As every jolly Christmas tune reminds us, the festive season is supposed to be a time for laughter, joy and general joviality. But sometimes – perhaps whilst slaving away in a hot kitchen cooking for ten of your nearest and dearest or envisioning a Christmas on your own – it may not feel like that at all. Here, Skyros co-founder, psychotherapist and author, Dina Glouberman, offers her tips for getting the most out of this, often stressful, time of year.
Remember, it is a myth that everyone else is having a wonderful Christmas but you.
Christmas is a potentially tough time for many people, including possibly you. You can still do your own personal best to enjoy it. And if there are rows, horrible silences, or any other kind of awful behaviour in your family or wherever you are, see them compassionately as symptoms of the stress of Christmas rather than as proof that you or your family are a pathetic mess!
Do not sit around on your own, unless it is the thing you most want to do in the world.
If you are not going to be with family, get in touch way in advance with anyone you like enough to be with, and make sure you line up a sociable Christmas, whatever form that might take, and whether that will be at home or abroad.
Abandon all perfectionism – Christmas is not your responsibility; it is everyone’s.
The perfect Christmas has nothing to do with doing everything perfectly! Why not make the shopping, preparation and cooking a shared communal activity? Community is what makes Skyros a happy experience. No one need drive themselves crazy with anxiety, worry, and stress.
Give your time, rather than a gift.
It is a well researched finding that giving brings more joy than receiving. So why not find a charity, like Crisis, or a place of worship, or other local organisation that helps people at Christmas and volunteer? Or perhaps, rather than sending that voucher in the post, make an arrangement to visit a friend or family member who would really love to see you.
Figure out what you yourself want from Christmas, and how to get there.
A simple Imagework technique is to imagine yourself into two possible futures – a future you feel good in, and one you feel bad in – and in each case, look back to see how you got there. So try this: Close your eyes and imagine these two future scenarios:
a. It’s the end of the Christmas season and I feel awful. Where am I, what am I wearing, and what is the awful feeling? ( Really imagine yourself there and feel in your body what the feeling is, not what it’s about) What is the main thing I feel bad about? Looking back at Christmas, what did I do to get myself to this awful place (Here, really imagine that it is the end of Christmas, and you are remembering what you did.)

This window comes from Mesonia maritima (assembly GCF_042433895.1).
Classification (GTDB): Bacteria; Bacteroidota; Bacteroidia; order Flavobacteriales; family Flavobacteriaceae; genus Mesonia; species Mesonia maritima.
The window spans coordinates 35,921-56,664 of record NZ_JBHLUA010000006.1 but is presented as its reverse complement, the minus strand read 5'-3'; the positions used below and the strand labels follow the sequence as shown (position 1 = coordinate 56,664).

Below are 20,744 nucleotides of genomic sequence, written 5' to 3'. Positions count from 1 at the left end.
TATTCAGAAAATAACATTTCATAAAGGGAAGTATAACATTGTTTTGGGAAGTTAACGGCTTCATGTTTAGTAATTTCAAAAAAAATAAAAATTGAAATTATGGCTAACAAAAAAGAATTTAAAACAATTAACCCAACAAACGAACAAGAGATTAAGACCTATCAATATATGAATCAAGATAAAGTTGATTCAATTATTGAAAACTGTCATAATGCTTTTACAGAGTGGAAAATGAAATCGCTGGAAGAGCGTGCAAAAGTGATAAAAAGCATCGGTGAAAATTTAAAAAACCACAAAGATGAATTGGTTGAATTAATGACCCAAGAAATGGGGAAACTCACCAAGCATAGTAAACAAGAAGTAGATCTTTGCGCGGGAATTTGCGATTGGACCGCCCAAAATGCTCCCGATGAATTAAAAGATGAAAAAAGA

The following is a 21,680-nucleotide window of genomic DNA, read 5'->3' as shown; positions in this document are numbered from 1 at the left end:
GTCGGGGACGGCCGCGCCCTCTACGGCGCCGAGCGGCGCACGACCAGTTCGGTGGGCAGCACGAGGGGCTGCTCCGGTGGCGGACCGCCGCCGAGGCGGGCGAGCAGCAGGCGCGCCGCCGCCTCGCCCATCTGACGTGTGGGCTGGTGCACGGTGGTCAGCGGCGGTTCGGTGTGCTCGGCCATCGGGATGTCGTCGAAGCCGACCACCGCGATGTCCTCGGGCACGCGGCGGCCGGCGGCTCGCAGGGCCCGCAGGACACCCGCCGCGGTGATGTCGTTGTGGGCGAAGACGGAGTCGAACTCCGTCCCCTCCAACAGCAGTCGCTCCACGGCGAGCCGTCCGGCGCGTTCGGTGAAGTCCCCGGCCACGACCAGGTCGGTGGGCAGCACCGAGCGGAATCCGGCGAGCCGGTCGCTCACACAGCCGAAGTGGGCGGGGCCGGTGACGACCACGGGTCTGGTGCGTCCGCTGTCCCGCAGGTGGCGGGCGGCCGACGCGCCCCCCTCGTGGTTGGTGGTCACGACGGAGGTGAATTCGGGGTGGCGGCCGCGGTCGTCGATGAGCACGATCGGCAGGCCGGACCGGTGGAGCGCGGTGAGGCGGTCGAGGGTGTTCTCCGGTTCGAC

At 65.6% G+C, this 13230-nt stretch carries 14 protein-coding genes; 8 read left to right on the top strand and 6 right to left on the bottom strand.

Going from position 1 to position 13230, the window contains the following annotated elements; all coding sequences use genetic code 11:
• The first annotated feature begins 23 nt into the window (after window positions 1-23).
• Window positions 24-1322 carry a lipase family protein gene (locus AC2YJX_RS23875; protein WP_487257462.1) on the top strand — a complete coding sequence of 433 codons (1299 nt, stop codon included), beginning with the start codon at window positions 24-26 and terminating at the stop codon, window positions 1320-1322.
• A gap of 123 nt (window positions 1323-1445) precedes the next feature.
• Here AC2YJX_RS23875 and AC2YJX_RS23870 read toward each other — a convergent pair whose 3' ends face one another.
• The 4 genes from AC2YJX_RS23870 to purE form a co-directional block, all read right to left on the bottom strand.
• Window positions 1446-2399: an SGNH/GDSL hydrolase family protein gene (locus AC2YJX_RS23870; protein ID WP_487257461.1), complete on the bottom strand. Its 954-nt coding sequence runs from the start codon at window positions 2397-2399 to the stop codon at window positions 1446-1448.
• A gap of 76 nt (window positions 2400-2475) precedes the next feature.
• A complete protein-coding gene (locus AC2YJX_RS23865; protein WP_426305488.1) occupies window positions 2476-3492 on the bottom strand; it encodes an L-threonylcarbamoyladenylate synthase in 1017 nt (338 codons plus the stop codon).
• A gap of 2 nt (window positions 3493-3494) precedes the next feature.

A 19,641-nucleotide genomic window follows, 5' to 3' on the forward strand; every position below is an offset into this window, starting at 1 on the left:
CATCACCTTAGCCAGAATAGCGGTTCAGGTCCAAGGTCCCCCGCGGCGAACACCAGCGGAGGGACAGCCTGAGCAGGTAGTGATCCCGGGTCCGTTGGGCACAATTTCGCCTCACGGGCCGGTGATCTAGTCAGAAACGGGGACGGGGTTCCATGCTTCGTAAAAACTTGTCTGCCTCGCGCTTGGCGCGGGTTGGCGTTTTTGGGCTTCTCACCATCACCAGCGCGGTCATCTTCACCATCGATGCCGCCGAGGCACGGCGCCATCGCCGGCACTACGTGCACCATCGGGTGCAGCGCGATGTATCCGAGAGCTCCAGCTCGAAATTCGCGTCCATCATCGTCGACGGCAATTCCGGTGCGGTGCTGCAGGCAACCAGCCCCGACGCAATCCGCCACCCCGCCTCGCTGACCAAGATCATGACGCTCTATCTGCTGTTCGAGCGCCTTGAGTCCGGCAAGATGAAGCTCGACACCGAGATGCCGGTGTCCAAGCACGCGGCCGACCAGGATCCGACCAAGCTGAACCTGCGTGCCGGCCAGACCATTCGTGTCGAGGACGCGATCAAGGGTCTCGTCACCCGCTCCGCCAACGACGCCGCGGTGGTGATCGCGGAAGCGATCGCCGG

b. It’s the end of the Christmas season and I feel great. Where am I, what am I wearing, what is the good feeling (again in your body)? What do I feel best about? And looking back at Christmas, what did I do differently from the first picture to get to this good feeling? (Here, be as specific as possible).
c. Which do you want? This is not a silly question; negative futures often seem easier, more familiar, and safer. So if you decide you want the first, at least you can get to the end feeling you’ve been successful at being miserable. Whichever you choose, hopefully the positive one, consider whether you are willing to do whatever you have to do to get there. Also be aware that you are not all powerful and if it doesn’t happen, something else will, and you’ll be fine.
d. Now put the picture of you in the future in a bubble, and with a big breath blow it off into the domain of potential waiting to be actualized. Or even better, imagine a bigger bubble full of everyone’s bubbles with their hopes for Christmas, and blow the whole thing into being! Then take that future feeling, and put it in your heart now. Don’t wait! Have it now.
To have the best possible Christmas you can have, you must prepare yourself, and the situation, so that it works for you. So with or without these simple tips, we truly hope that you enjoy your Christmas and that, come January, you'll be able to say those immortal words: “I did it my way.”
With our best wishes,
Dina Glouberman & The Skyros Team
Alongside facilitators, Ilene Sawka and Michael Eales, Dina will be hosting the Skyros-in-Cambodia holiday from 29 December 2011 to 8 January 2012. Stay at the picturesque Sokha Beach resort on one of Cambodia's best beach destinations, Sihanoukville, and take part in some fun, lively and interesting courses including Qi Gong, Life Skills and Creativity. See http://www.skyros.com/cambodia.htm